In terms of music, besides the afforementioned brilliance of "Song to the Siren," I love the David Bowie track that bookends the film. It fits so well with the image of the lights on the road, and its return at the end creates another piece of symmetry to compliment the "Dick Laurant is dead" repetition. You get the sense that you could start the film again right there and things would still work. I also love the Rammstein tracks, their German vocals lending a bizarre grandeur to the proceedings.

If Lost Highway has a flaw, it's that the pacing is so deliberate the first half of the movie suffers a bit. It's necessary to lay out the themes, but watching it again, I found myself waiting for the cool stuff from the second half, there's not as much visceral entertainment in the first chunk of the film.

But that doesn't stop it from being a great film. This is such a thematically complex film, I love the fact that Lynch won't give a definitive interpretation. I feel like I got the film, but there are other, equally valid interpretations. The film gives you a basic design, and you're allowed to fill in the details for yourself. I'd consider this, Fire Walk With Me and Mulholland a thematic trilogy, and those three films are some of the richest, most complex films ever made. Lynch's subconscious motivated filmmaking creates consistently confounding and demanding narratives, where the film is just the start, the real fun comes afterwards, trying to turn the pieces into your own whole. I love this kind of filmmaking, it makes the typical three act narrative look positively boring, and with the exception of Miike, I can think of no one else who's doing movies that challenge you in this way. Watching the film again has made me even hungrier for Inland Empire, it's been too long since I've had some new Lynch to contemplate.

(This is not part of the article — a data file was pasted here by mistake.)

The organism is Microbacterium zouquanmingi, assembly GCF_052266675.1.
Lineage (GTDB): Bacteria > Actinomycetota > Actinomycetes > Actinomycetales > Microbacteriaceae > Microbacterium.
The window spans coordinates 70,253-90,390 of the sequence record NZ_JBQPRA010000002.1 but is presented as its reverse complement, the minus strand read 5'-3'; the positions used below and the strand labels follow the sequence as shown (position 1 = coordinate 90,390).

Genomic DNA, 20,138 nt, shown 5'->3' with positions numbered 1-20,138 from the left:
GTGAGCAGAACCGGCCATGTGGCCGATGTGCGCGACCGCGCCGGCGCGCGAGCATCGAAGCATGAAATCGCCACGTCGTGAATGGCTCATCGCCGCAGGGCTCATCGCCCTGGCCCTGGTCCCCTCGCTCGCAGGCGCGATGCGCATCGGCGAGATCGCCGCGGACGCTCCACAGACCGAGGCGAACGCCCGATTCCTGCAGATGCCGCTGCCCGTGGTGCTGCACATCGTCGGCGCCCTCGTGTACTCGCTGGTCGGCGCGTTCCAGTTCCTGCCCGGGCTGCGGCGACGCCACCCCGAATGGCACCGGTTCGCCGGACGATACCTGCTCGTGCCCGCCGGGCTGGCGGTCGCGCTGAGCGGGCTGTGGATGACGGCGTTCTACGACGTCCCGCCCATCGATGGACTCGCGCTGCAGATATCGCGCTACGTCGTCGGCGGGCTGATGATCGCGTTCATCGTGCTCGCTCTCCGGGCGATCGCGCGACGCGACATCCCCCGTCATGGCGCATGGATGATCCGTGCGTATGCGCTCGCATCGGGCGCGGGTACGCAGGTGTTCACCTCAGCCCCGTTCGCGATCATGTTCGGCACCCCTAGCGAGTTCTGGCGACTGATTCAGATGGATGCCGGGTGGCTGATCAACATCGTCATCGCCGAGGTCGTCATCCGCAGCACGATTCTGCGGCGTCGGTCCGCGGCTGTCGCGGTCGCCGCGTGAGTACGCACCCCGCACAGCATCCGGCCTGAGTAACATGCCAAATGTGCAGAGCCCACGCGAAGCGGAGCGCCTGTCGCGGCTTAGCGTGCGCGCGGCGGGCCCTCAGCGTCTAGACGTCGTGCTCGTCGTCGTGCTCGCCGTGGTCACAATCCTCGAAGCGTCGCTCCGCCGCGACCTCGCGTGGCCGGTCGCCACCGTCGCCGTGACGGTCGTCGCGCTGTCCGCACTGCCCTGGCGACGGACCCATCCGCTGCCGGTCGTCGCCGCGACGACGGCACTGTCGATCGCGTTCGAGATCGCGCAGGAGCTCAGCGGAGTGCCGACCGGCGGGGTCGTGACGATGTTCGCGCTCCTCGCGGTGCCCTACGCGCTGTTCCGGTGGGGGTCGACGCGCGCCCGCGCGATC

1 comment:

Anonymous said...

Nice interpretation.
But I still having some questions in my mind:

-Where does Renee die? Cabin? At home?
-Why Mystery Man is friend of Dick/Eddy?
-Why police says that there are plenty of PETE's prints. Isn't that moment the real life?